You'll find in the course of labor disputes, there's always a lot of rhetoric. Most of it is just noise. Most of it is misinformed. There's propaganda. It's just a fact of life that you live with.
>> Gary Bettman, speaking Sunday with the Winnipeg Free Press
Gary Bettman should know this better than anybody else in the sporting world. The NHL commissioner has been through three work stoppages since taking over in 1993 and he's more used to the back-and-forth of labor talks than anybody else in professional sports. Yes, even more than his adversary, Don Fehr.
And his experience also means that he's really good at using rhetoric and adding to the noise and spreading the misinformation and the propaganda. It's just a fact that he lives with.
If you missed it over the weekend, Frank Seravalli of the Philadelphia Daily News wrote a great piece on how Philadelphia Flyers chairman Ed Snider has grown discontent with this ongoing lockout. Snider has of course been a loyal follower of Bettman for years, and it's pretty clear why.
The Flyers have made a ton of money since the last lockout. Player costs have gone down dramatically, ticket prices have risen, they've hosted a Winter Classic, participated in another, have been in the Stanley Cup Finals and the NHL under Bettman's watch is married to Snider's corporate brothers at Comcast/NBC Universal for the next decade. Things have been good to Ed Snider in the last seven years and Gary Bettman is a big part of the reason why.
But as the 2012 lockout continues, the Flyers are among those hurting more than most. They lose money with every single home game lost, and it's no surprise that sponsors both locally and nationally are losing interest with the game. How can they support a league that stops playing every time the CBA is up for renewal?
Beyond that, the revenue split is almost certainly already nailed down at 50/50 or somewhere close to that figure. The remaining issues at stake are mostly contracting issues, all of which are targeted at limiting teams like the Flyers from doing business and finding loopholes like they have over the last seven years -- no more front-loaded contracts, a tighter hold on free agency, etc. The revenue sharing debate will almost certainly hurt the Flyers as well, since the union is firm on their desire to have big-market clubs like Philly contribute more to the pot.
In short, 60-plus days into this lockout, it's hurting the Flyers more than it could ever help.
Put simply: Snider and the rest of the NHL's owners were promised a big win by Bettman, with player concessions on revenue division and contracting rights. The best they'll get now is a small win in revenue split - coupled with a demoralized fan base and all-important corporate sponsors that are ready to quit.
A source familiar with Snider's thinking characterized it as: "If this is the deal we are going to get, what's the point of dragging this out?"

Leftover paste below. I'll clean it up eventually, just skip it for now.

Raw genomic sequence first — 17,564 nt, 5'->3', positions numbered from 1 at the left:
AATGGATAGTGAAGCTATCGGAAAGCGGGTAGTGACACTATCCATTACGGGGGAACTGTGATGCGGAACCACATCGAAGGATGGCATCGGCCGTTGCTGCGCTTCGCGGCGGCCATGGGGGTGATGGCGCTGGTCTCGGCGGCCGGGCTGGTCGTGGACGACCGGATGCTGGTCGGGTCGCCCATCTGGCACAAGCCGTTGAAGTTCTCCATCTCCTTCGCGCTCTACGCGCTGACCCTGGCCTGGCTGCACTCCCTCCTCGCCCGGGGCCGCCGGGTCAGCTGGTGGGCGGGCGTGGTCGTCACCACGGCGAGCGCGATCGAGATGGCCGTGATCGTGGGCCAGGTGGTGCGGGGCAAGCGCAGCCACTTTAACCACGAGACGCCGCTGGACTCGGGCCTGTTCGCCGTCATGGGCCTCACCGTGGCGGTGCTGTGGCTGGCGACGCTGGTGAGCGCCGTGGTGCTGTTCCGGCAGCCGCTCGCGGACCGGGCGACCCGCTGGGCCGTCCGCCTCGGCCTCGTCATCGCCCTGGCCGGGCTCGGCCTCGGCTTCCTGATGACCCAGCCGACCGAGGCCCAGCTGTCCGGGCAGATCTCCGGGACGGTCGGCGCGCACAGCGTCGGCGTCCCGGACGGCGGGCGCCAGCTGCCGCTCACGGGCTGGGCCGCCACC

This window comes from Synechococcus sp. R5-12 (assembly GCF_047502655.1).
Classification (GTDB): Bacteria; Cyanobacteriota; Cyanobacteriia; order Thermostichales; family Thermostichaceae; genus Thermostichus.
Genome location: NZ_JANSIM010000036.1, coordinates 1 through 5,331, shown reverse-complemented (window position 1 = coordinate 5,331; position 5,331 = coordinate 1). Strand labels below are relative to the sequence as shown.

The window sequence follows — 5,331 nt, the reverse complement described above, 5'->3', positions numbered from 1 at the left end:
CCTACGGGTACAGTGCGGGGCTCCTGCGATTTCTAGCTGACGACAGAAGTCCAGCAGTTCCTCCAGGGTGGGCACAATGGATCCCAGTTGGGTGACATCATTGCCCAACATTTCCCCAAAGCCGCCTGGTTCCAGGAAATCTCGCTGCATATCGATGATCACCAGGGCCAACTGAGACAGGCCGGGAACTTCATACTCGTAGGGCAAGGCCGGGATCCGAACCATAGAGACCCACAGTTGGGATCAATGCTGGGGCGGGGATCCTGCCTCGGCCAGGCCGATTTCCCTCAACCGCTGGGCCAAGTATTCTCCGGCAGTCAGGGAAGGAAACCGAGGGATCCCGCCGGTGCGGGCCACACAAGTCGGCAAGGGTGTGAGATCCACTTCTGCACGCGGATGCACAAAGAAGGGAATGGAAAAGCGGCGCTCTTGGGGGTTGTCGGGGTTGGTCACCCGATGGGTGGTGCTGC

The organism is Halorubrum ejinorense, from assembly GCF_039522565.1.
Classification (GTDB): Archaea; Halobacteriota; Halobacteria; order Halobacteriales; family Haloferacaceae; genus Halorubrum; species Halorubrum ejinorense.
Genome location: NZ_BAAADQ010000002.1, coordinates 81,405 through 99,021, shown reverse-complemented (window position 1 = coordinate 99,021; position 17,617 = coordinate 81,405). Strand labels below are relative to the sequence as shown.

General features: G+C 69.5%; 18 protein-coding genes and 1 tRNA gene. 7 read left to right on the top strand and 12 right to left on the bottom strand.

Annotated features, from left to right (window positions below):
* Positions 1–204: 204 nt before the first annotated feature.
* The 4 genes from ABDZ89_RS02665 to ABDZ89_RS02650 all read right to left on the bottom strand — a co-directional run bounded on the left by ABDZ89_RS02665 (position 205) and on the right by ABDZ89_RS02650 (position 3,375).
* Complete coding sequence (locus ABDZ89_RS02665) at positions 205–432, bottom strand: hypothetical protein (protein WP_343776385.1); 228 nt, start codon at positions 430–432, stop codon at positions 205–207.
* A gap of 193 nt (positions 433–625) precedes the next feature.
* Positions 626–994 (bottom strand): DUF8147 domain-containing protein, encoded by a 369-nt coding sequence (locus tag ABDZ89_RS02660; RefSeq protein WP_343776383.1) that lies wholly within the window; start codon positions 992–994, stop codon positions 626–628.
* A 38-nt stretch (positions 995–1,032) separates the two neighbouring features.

The Flyers essentially have nothing to gain from this lockout at this point. They want to play hockey, and they have every reason to believe we're reaching a point where the lockout is hurting more than it could possibly help. We're all pissed off and completely disinterested and turning to other entertainment. The Flyers brand is hurting.
As you'd expect, Snider denounced on Seravalli's report in a released statement Saturday afternoon.
"An article appearing in today's Philadelphia Daily News is absolutely erroneous," Snider said. "I am a solid supporter of National Hockey League Commissioner Gary Bettman and the League in this unfortunate situation.
"Like all fans, players, owners and League officials, I am extremely hopeful that an agreement can be reached and we can eventually be playing hockey again soon. League rules prevent me and all owners from making any comments on the labor negotiations. I will continue to honor that and not make any further comments."
The Daily News stood by their reporting following Snider's statement, as you'd expect. Then, on Monday, Bettman's interview with the Winnipeg Free Press was published. The commissioner was asked about the DN story.
It was a fabrication. Ed Snider is the one who told me about the article when he found out about it and he was terribly upset. He's in Europe and it was his idea to put out a statement. Anyone who doubts the resolve of ownership is either uninformed or (being) intentionally misleading.
Calling a journalists work "fabricated" is quite the accusation, and again on Monday morning, Seravalli and the Daily News stood by their reporting.
It's really not all that hard to cut through the bullshit here. Of course Bettman is going to lash out at a report that claims one of the most powerful owners in the league has gone rogue during his lockout. Of course that owner will stand by his league publicly, even if behind the scenes he's against this now officially ridiculous lockout.
But as Bettman says -- and he knows better than anyone, remember -- there's a lot of rhetoric thrown around during work stoppages. Cut through it all and just look at the facts.
Is Ed Snider benefitting from lockout as it enters Day 66 and beyond? As his team has missed 13 home games? As the Flyers are rapidly being forgotten about, at least for the time being, behind other sports and other entertainment options?
It's pretty clear that Ed Snider is fed up with this lockout, even if his public rhetoric says otherwise.